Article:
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Soweto Mountain of Hope (Somoho)

Story and photos by Thomas Thale

21 August 2002

They call themselves the Soweto Mountain of Hope (Somoho), and it is from a nearby mountain, more accurately a hillock, that they hone their artistic skills and tend to the environment, giving a new lease on life to both man and mountain.

But they are not imposing figures at all - just a group of youths, mainly from Chiawelo in Soweto, who spend their days engaged in environmental and cultural projects, much to the delight and revival of the local community.

They sing and dance, paint and weave, sculpture wood and mould clay, tend land and plant trees, recycle paper and collect waste, prepare food and stage plays - all under the tutelage of Mandla Mentoor, a community and environmental activist who founded the organisation, and winner of the World Wilderness Forum's Green Trust Award 2001.

Mentoor immediately invested the R10 000 prize back into the project, buying gloves and masks to use in cleaning up the neighbourhood. Mentoor works as a coordinator for the Environmental Justice Networking Forum.

The organisation has cultivated not just the land around the mountain, but also good working relations with Joburg City's utilities. Propcom, a company which oversees the City's properties, has leased out the tower, previously a water reservoir, and the surrounding open space to the organisation, enabling Somoho to act as custodians of the place.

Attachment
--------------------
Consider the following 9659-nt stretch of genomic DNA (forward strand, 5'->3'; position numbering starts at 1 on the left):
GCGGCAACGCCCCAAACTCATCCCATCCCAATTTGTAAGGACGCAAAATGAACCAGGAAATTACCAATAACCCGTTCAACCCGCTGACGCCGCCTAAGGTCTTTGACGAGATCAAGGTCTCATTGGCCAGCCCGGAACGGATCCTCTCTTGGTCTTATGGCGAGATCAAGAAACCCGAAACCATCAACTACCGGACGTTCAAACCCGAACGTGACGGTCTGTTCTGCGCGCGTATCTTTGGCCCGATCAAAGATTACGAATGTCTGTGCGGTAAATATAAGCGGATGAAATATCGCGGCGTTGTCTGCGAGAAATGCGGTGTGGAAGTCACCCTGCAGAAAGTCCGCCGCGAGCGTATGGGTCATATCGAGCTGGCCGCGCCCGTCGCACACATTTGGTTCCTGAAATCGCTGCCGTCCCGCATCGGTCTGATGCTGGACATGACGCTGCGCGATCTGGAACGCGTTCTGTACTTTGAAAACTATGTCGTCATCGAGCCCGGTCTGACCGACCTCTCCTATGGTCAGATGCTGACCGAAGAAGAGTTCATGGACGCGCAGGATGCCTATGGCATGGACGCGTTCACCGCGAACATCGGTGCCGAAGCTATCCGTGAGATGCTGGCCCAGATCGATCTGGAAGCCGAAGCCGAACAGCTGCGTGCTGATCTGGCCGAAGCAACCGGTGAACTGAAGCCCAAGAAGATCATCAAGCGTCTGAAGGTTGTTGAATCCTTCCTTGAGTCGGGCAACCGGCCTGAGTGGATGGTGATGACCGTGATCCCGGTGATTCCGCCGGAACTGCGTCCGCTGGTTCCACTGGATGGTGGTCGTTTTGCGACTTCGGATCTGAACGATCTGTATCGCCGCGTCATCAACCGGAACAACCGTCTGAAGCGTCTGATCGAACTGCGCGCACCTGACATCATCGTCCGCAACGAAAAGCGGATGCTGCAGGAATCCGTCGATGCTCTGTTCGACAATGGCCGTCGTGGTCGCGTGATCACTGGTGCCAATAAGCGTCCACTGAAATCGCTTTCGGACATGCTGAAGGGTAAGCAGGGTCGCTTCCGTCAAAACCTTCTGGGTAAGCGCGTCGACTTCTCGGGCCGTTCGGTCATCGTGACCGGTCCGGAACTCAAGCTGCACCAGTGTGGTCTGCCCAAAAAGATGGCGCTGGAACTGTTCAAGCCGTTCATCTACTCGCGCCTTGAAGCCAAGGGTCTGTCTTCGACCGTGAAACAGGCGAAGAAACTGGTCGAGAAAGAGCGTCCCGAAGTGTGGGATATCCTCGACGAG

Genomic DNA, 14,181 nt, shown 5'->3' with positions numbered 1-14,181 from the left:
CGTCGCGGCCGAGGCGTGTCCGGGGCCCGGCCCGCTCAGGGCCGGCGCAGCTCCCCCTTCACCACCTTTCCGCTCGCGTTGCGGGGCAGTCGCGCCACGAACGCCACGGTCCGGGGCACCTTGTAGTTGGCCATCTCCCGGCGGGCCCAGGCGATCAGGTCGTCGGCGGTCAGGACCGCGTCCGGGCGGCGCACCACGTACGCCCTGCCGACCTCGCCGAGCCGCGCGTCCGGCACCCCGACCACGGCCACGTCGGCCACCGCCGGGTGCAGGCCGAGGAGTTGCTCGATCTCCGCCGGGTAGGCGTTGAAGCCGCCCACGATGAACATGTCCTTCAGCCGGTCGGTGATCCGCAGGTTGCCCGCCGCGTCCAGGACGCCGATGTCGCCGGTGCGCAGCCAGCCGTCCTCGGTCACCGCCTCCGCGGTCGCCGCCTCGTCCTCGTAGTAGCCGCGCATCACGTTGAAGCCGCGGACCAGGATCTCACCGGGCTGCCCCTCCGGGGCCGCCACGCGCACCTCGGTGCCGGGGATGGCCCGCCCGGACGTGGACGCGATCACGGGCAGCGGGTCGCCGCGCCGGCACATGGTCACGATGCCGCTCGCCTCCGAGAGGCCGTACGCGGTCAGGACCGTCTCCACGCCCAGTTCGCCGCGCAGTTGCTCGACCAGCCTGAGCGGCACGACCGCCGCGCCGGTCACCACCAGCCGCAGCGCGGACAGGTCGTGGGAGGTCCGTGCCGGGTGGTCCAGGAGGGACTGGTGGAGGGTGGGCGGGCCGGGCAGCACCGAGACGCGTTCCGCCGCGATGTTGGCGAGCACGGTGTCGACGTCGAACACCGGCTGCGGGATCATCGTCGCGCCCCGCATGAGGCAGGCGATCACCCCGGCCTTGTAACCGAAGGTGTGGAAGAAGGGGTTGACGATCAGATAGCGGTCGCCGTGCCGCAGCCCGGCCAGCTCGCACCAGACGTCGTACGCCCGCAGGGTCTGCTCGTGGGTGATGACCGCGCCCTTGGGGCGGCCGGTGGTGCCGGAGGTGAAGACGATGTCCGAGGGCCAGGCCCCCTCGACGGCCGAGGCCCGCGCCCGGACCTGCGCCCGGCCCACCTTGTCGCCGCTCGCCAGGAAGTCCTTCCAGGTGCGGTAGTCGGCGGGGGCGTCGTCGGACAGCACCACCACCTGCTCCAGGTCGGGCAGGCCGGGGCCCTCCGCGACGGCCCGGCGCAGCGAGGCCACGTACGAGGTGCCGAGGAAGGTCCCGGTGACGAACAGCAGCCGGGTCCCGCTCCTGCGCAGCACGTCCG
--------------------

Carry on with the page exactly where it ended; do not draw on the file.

"In terms of our 10-year lease agreement, they will develop the park for the community and keep it clean", says Hennie Oosthuizen, property manager at Propcom. "They are free to develop the area and put up facilities, but all plans must first be approved by the City."

Pikitup and the Johannesburg Roads Agency now supply the organisation with equipment for its clean-up operations. City Parks also advises the organisation on environmental aspects.

A pragmatist that he is, Mentoor has practical activities planned for the World Summit on Sustainable Development. "We will showcase sustainability in action. People who tour our area during the summit will engage in practical environmental activities", Mentoor explains. "On a tree-planting day, they will plant trees with us."

For 31 August, Somoho plans a procession to Avalon cemetery. "The march will be to bury all degradation and injustice. Symbolically, we will be giving new birth to the entire earth", Mentoor says. "At Avalon, participants will be asked to plant flowers to symbolise their 10-year commitment to earth democracy."

When it was established in 1990 the organisation was called Amandla Waste Creations. At the time, it was just dedicated to cleaning up the environment and recycling waste. It has since been renamed Somoho and undergone phenomenal growth and today boasts a membership of about 300, all engaged in various environmental and cultural initiatives.

It has become one of the largest and most enterprising community-based organisations in the area, and is in the process of registering as a trust. "We wanted to set up an eco-cultural environmental centre with a potential to attract tourists", says Mentoor.


The water tower and surrounding ridge tended by members of the organisation

Their mountain is a humble affair - more of a mound than a mountain. But to many Sowetans, it is a source of hope. Called "Entabeni [Mountain] for Life", it lies on a dry, rocky patch of elevated land.